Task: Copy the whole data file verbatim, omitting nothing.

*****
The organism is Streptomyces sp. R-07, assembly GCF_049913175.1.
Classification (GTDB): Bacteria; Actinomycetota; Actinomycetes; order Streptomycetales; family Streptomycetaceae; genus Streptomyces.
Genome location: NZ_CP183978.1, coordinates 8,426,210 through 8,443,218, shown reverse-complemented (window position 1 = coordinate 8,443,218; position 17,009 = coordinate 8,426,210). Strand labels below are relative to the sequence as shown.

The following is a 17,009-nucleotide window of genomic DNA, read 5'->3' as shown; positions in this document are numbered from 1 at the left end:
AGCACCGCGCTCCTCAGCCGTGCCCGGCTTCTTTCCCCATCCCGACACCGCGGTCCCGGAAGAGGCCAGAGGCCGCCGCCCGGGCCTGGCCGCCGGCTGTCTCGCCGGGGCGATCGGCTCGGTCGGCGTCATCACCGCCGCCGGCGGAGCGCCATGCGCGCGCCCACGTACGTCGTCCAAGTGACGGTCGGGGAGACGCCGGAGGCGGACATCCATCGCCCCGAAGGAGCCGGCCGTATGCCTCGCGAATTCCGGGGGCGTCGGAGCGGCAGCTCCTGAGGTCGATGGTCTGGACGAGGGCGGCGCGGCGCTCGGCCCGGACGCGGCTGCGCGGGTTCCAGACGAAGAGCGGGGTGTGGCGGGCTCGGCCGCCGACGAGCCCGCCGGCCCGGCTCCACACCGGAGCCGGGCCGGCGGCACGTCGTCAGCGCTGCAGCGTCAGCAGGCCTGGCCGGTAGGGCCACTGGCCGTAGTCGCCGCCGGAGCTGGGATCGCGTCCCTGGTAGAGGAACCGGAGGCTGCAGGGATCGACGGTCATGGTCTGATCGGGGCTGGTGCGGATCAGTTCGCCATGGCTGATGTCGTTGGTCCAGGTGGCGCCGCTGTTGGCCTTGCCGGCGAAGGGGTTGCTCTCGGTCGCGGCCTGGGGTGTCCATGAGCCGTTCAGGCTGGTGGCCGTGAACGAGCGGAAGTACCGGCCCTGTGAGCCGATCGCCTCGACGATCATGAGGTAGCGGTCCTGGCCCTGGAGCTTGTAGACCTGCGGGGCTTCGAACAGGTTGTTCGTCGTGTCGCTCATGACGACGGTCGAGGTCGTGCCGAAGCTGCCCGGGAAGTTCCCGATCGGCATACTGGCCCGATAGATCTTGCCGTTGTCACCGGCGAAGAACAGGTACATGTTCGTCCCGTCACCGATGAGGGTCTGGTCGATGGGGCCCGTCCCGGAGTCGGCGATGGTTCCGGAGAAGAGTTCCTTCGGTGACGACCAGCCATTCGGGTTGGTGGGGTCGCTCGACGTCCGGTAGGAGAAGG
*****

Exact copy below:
The organism is Streptomyces sp. R-07, assembly GCF_049913175.1.
Classification (GTDB): Bacteria; Actinomycetota; Actinomycetes; order Streptomycetales; family Streptomycetaceae; genus Streptomyces.
Genome location: NZ_CP183978.1, coordinates 8,426,210 through 8,443,218, shown reverse-complemented (window position 1 = coordinate 8,443,218; position 17,009 = coordinate 8,426,210). Strand labels below are relative to the sequence as shown.

The following is a 17,009-nucleotide window of genomic DNA, read 5'->3' as shown; positions in this document are numbered from 1 at the left end:
AGCACCGCGCTCCTCAGCCGTGCCCGGCTTCTTTCCCCATCCCGACACCGCGGTCCCGGAAGAGGCCAGAGGCCGCCGCCCGGGCCTGGCCGCCGGCTGTCTCGCCGGGGCGATCGGCTCGGTCGGCGTCATCACCGCCGCCGGCGGAGCGCCATGCGCGCGCCCACGTACGTCGTCCAAGTGACGGTCGGGGAGACGCCGGAGGCGGACATCCATCGCCCCGAAGGAGCCGGCCGTATGCCTCGCGAATTCCGGGGGCGTCGGAGCGGCAGCTCCTGAGGTCGATGGTCTGGACGAGGGCGGCGCGGCGCTCGGCCCGGACGCGGCTGCGCGGGTTCCAGACGAAGAGCGGGGTGTGGCGGGCTCGGCCGCCGACGAGCCCGCCGGCCCGGCTCCACACCGGAGCCGGGCCGGCGGCACGTCGTCAGCGCTGCAGCGTCAGCAGGCCTGGCCGGTAGGGCCACTGGCCGTAGTCGCCGCCGGAGCTGGGATCGCGTCCCTGGTAGAGGAACCGGAGGCTGCAGGGATCGACGGTCATGGTCTGATCGGGGCTGGTGCGGATCAGTTCGCCATGGCTGATGTCGTTGGTCCAGGTGGCGCCGCTGTTGGCCTTGCCGGCGAAGGGGTTGCTCTCGGTCGCGGCCTGGGGTGTCCATGAGCCGTTCAGGCTGGTGGCCGTGAACGAGCGGAAGTACCGGCCCTGTGAGCCGATCGCCTCGACGATCATGAGGTAGCGGTCCTGGCCCTGGAGCTTGTAGACCTGCGGGGCTTCGAACAGGTTGTTCGTCGTGTCGCTCATGACGACGGTCGAGGTCGTGCCGAAGCTGCCCGGGAAGTTCCCGATCGGCATACTGGCCCGATAGATCTTGCCGTTGTCACCGGCGAAGAACAGGTACATGTTCGTCCCGTCACCGATGAGGGTCTGGTCGATGGGGCCCGTCCCGGAGTCGGCGATGGTTCCGGAGAAGAGTTCCTTCGGTGACGACCAGCCATTCGGGTTGGTGGGGTCGCTCGACGTCCGGTAGGAGAAGG